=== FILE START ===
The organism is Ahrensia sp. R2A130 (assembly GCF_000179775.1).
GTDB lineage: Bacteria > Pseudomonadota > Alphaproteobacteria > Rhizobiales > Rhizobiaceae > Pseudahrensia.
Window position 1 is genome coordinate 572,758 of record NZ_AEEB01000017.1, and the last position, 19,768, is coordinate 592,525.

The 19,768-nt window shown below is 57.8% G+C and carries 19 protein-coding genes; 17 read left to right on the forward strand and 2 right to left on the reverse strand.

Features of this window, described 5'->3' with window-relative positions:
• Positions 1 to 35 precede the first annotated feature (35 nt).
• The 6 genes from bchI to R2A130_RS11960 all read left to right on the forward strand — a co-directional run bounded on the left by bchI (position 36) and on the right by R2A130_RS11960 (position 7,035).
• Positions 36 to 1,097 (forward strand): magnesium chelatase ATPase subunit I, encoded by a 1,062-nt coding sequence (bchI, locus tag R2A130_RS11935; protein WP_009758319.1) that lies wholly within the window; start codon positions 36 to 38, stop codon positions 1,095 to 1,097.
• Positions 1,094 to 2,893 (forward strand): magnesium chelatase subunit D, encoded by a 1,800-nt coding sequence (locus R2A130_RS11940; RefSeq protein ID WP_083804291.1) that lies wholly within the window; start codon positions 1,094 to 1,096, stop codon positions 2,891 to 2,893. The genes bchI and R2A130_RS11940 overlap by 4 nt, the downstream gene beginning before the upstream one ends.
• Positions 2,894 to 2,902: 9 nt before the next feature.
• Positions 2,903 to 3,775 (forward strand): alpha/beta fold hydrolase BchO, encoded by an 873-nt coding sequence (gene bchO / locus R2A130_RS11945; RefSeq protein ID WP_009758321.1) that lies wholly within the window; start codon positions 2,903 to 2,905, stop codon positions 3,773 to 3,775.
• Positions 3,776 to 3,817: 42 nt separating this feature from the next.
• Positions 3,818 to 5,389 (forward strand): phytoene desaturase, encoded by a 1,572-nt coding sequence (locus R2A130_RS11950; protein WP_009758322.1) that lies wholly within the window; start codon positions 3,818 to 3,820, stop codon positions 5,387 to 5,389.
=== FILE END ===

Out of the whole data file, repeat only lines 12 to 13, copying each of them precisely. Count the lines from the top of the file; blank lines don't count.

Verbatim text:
• Positions 3,776 to 3,817: 42 nt separating this feature from the next.
• Positions 3,818 to 5,389 (forward strand): phytoene desaturase, encoded by a 1,572-nt coding sequence (locus R2A130_RS11950; protein WP_009758322.1) that lies wholly within the window; start codon positions 3,818 to 3,820, stop codon positions 5,387 to 5,389.